Among the many criticisms about the Phillies that have been tossed out there since the start of the season, the most recent has been that the starting rotation hasn’t been going deep enough into games, forcing manager Ryne Sandberg to rely on his bullpen more heavily and more frequently than he would like. Sandberg himself said as much in Bob Brookover’s column posted this morning:
Last night’s bullpen meltdown brought calls for Double-A reliever Ken Giles to a fever pitch. Giles, 23, has gotten off to a fast start with Reading, striking out 14, walking two, notching five saves, all without allowing a single run in six innings of work. Giles throws a fastball which reaches the triple digits along with a power slider. GM Ruben Amaro said of the Phillies promoting Giles earlier on WIP, “I think you have to think about it.”
Monday night’s game against the Atlanta Braves was ugly for myriad reasons; the bullpen responsible for nearly all of them. To recap, it was a fairly close game after seven innings. Starter Roberto Hernandez yielded only two runs to the Braves, on a two-run home run by Evan Gattis. Mario Hollands pitched a scoreless seventh inning. The Phillies managed just one run off of Braves starter Ervin Santana, which came on a second-inning solo home run by Ryan Howard. Once it got to the eighth inning, things got out of hand.
Reliever B.J. Rosenberg took the mound and the Braves brought the lumber. Evan Gattis, Dan Uggla, and Andrelton Simmons hit back-to-back-to-back solo home runs in rapid-fire succession, putting the game seemingly out of reach at 5-1. Luis Garcia relieved Rosenberg and was able to escape the eighth with no further damage. Entering the bottom of the eighth, the Phillies’ win probability sat at a meager four percent.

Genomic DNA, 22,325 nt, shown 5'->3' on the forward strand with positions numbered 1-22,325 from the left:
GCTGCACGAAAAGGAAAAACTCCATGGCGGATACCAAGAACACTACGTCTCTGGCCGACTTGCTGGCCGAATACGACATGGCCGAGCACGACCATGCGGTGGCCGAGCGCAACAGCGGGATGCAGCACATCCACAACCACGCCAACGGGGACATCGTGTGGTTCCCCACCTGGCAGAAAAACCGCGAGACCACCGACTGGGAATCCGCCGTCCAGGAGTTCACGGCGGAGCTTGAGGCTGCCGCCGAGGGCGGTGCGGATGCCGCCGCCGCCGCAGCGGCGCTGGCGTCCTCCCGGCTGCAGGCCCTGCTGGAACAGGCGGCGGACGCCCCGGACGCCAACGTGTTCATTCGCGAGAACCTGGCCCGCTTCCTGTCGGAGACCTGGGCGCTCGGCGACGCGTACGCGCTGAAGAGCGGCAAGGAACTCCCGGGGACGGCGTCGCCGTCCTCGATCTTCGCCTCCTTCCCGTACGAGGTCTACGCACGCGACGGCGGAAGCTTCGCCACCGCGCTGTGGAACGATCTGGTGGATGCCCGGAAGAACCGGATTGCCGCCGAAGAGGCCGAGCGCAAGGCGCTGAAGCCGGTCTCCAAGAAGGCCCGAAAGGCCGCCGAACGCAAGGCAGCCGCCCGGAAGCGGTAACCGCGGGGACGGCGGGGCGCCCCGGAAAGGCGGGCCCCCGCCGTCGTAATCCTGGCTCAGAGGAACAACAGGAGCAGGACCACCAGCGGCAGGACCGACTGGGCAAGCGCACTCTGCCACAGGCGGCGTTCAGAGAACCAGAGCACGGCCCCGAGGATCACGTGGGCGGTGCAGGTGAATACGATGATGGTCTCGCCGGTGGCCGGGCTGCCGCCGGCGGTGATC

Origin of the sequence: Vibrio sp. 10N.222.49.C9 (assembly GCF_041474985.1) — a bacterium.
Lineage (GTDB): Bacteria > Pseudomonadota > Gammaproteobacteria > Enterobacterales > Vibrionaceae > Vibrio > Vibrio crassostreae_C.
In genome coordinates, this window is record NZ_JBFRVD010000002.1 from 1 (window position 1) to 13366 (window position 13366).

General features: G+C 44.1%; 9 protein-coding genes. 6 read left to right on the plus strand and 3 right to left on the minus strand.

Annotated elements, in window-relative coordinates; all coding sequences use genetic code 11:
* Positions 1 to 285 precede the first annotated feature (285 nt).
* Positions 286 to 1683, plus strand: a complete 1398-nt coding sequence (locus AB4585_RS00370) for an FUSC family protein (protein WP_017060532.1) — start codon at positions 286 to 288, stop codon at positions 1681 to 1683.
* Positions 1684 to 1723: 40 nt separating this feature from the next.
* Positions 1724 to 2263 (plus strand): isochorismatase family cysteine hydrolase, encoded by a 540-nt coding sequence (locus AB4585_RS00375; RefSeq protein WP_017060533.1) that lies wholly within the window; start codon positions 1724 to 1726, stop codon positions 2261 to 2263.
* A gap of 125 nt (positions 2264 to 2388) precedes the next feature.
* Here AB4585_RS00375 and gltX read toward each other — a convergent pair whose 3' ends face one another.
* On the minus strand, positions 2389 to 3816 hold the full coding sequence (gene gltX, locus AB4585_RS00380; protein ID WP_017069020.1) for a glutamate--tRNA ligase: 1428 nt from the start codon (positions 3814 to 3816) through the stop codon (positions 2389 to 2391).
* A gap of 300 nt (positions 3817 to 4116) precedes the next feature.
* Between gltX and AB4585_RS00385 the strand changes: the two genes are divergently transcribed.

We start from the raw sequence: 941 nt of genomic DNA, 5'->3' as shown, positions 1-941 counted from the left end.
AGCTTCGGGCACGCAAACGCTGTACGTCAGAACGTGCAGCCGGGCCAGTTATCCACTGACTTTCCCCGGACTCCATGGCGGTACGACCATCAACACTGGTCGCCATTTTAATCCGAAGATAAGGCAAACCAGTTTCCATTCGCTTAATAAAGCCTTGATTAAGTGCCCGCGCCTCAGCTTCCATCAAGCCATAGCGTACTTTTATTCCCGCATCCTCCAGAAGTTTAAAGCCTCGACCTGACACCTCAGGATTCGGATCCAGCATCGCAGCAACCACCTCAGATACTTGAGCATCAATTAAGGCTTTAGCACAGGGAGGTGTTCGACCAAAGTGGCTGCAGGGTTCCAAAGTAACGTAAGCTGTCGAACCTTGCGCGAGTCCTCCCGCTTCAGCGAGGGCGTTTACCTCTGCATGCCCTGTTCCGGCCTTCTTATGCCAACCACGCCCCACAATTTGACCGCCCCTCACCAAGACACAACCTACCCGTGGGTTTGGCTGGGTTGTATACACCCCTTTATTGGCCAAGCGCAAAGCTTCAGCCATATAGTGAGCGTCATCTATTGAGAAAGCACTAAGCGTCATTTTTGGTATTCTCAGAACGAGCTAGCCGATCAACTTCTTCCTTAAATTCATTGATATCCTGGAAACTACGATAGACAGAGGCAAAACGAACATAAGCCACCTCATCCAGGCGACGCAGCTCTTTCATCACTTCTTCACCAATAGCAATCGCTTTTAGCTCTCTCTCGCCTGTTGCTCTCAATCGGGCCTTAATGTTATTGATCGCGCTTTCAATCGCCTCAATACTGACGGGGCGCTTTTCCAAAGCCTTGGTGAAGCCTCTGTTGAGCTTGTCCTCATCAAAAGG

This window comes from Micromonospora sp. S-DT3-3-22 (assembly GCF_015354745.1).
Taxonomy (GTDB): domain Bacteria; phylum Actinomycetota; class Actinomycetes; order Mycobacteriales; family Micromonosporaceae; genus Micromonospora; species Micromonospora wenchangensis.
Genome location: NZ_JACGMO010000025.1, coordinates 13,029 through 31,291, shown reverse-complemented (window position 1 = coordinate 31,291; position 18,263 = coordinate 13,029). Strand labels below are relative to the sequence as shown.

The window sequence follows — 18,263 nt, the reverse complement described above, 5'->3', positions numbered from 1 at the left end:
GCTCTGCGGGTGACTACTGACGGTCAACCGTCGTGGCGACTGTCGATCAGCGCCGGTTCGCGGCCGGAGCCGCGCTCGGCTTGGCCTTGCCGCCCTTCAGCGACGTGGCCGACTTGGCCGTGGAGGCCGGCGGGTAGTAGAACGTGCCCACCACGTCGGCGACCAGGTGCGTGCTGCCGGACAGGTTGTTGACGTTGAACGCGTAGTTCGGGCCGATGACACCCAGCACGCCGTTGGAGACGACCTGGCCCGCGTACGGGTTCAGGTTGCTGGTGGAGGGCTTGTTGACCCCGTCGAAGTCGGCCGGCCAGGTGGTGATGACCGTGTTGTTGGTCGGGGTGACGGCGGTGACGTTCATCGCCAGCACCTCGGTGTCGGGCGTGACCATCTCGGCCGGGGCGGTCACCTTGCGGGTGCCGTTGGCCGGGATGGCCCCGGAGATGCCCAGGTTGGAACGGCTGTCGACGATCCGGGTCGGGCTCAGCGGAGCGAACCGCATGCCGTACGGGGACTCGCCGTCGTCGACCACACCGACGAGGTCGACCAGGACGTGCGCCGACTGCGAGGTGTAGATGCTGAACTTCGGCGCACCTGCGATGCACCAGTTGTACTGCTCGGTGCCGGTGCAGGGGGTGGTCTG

Just as the Braves’ bats woke up, so too did the Phillies’. Luis Avilan relieved Anthony Varvaro and was immediately put to the test by the top of the Phillies’ lineup. Tony Gwynn, Jr. walked, and Jimmy Rollins and Chase Utley both singled to load the bases. Ryan Howard struck out (hey, it was against a lefty!), but Marlon Byrd picked him up with a two-run single to right field. Domonic Brown put the cherry on top of the inning with a go-ahead three-run home run to make it 6-5 in favor of the Phillies. Their win probability stood at 84 percent at the conclusion of the bottom of the eighth.
Closer Jonathan Papelbon had pitched in three consecutive games, so manager Ryne Sandberg opted to have the normally-reliable Jake Diekman close out the ninth, but it was not to be. Diekman could not hit the strike zone whatsoever. The lefty walked B.J. Upton to lead off the top of the ninth, then fell behind Freddie Freeman before he tapped a grounder to Utley at second base, who flipped to second base to get the lead runner, but he was a hair too late. Diekman walked Justin Upton to load the bases. With his back against the wall, Diekman fired some 97-98 MPH fastballs by Evan Gattis and retired him on strikes for the first out, revealing light at the end of the tunnel. But it was not to be, as Uggla joined Gattis in the two-homer party, crushing a grand slam to left field to give the Braves a 9-6 lead. At the conclusion of the top of the ninth, the Phillies were back down to four percent win probability. This time it stuck. David Carpenter closed out the bottom of the ninth with Craig Kimbrel resting with a sore shoulder.